The sharp angles and oddly tilting perspectives of Charles Edwards’ set for David Alden’s production of Jenůfa at ENO suggest a community resting precariously on the security and certainty of its customs, soon to slide from this precipice into social and moral anarchy.
Last week an audience of 50 assembled in the kitchen of a luxurious West Village townhouse for a performance of Marriage of Figaro.
In a recent article in BBC Music Magazine tenor James Gilchrist reflected on the reason why early-nineteenth-century England produced no corpus of art song to match the German lieder of Schumann, Schubert and others, despite the great flowering of English Romantic poetry during this period.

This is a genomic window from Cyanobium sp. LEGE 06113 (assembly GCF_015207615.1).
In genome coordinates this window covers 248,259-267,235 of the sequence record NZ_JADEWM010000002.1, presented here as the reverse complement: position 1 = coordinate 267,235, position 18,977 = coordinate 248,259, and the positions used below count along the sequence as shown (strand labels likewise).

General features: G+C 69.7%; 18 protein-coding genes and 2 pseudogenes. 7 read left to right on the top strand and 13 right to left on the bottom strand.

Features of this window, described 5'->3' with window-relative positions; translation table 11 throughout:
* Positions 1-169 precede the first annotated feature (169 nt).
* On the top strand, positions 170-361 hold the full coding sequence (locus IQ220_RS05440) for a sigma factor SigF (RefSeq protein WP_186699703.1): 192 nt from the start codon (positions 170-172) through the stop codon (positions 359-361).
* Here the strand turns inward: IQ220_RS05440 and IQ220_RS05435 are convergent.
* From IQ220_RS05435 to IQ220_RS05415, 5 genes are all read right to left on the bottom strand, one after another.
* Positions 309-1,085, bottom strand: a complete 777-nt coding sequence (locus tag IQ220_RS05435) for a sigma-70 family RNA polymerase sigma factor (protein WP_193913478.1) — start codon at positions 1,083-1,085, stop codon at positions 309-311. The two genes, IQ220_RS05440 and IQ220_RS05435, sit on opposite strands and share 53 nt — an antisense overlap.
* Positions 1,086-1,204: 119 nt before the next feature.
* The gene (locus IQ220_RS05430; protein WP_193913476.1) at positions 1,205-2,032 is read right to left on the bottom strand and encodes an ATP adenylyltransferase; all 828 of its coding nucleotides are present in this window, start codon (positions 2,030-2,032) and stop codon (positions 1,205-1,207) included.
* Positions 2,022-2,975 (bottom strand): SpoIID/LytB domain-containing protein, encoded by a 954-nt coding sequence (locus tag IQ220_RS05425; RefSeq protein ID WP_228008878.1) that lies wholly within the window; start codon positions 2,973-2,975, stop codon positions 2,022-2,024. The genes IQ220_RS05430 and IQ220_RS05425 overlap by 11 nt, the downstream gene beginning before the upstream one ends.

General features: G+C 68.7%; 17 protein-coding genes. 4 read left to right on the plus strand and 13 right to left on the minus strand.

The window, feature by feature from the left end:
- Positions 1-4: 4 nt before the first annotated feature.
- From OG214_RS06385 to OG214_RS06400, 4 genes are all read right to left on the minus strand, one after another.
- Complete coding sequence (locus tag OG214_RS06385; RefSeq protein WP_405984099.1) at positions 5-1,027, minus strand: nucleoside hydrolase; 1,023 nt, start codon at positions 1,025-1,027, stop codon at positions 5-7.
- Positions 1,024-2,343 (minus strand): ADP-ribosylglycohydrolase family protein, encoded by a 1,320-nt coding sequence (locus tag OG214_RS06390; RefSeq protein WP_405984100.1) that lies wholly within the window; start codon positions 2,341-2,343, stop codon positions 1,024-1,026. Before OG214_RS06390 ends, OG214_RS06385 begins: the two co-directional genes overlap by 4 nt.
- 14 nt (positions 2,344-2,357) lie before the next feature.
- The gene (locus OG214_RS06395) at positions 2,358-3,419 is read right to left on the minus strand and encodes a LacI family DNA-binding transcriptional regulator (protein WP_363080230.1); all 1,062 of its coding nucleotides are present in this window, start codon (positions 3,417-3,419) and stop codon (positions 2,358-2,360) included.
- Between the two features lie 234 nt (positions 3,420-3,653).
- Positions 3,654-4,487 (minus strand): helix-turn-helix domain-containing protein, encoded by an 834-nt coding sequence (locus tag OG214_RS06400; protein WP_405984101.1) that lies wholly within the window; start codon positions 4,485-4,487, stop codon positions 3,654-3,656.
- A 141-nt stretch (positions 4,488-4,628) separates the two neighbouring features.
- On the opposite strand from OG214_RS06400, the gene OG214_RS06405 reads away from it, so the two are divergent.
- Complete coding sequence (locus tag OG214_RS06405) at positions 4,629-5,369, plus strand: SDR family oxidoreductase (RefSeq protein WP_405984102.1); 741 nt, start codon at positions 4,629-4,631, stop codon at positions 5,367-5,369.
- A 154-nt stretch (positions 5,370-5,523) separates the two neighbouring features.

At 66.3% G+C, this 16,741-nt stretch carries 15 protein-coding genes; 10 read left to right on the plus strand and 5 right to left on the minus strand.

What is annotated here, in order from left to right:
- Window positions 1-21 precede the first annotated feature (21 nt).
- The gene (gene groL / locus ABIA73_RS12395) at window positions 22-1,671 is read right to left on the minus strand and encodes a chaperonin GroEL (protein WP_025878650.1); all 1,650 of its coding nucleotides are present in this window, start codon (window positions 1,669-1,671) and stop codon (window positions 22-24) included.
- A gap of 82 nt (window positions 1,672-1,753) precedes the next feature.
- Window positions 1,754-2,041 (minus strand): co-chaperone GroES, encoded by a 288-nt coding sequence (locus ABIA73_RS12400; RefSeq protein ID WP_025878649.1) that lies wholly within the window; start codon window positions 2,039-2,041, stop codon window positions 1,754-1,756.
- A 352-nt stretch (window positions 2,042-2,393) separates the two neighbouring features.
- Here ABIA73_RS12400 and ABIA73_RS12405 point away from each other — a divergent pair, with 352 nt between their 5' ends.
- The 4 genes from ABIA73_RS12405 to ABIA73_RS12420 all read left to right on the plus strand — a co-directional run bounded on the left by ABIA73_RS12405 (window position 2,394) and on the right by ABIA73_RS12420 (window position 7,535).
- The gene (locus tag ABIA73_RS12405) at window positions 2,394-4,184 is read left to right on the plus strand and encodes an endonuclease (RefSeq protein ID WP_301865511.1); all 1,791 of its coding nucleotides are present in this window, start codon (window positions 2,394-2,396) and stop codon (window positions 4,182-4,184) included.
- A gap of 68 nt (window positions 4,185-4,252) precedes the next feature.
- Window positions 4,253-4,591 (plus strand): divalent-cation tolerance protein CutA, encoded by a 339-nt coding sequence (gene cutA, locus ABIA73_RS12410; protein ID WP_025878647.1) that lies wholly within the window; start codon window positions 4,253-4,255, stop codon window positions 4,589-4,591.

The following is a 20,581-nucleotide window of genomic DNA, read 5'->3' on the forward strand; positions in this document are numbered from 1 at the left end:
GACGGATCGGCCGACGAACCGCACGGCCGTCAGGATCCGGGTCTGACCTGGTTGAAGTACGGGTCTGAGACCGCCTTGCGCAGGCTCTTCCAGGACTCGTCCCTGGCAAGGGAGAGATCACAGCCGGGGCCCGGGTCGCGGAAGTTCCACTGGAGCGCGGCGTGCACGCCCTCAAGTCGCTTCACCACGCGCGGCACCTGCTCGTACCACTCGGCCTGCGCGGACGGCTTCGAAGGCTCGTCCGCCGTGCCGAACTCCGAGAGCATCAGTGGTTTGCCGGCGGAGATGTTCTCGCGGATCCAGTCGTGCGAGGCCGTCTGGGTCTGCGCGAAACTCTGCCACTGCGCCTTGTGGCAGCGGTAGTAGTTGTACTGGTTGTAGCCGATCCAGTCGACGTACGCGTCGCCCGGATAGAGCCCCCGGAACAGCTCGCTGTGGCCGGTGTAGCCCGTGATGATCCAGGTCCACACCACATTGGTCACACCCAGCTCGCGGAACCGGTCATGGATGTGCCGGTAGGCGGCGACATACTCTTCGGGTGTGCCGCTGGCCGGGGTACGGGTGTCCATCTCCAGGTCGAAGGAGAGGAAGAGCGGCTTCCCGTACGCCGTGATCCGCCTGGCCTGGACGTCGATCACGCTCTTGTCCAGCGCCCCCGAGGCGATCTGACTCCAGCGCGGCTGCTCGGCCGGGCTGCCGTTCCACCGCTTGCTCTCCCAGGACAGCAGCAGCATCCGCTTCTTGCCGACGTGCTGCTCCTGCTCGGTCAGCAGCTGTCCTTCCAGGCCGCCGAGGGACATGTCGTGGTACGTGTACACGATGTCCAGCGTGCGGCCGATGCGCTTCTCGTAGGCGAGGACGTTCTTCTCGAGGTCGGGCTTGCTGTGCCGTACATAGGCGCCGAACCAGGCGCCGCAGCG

With the New York Premiere of Florencia en el Amazonas, the New York City Opera Steps Out of the Shadows of the Past
Opportunities to see Idomeneo are not so frequent as they might be, certainly not so frequent as they should be.
Not merely Don Carlo, but the five-act Don Carlo in the 1886 Modena version! The welcomed esotericism of San Francisco Opera’s extraordinary spring season.
The early summer San Francisco Opera season has the feel of a classy festival. There is an introduction of Spanish director Calixto Bieito to American audiences, a five-act Don Carlo and two awaited, inevitable role debuts, Karita Mattila as Kostelnička and Malin Bystrom as Janacek's Jenůfa.
Now that the curtain has long fallen on the third and last performance of
the Ring cycle at the Washington National Opera (WNO), it is safe to
say that the long-anticipated production has been an unqualified success for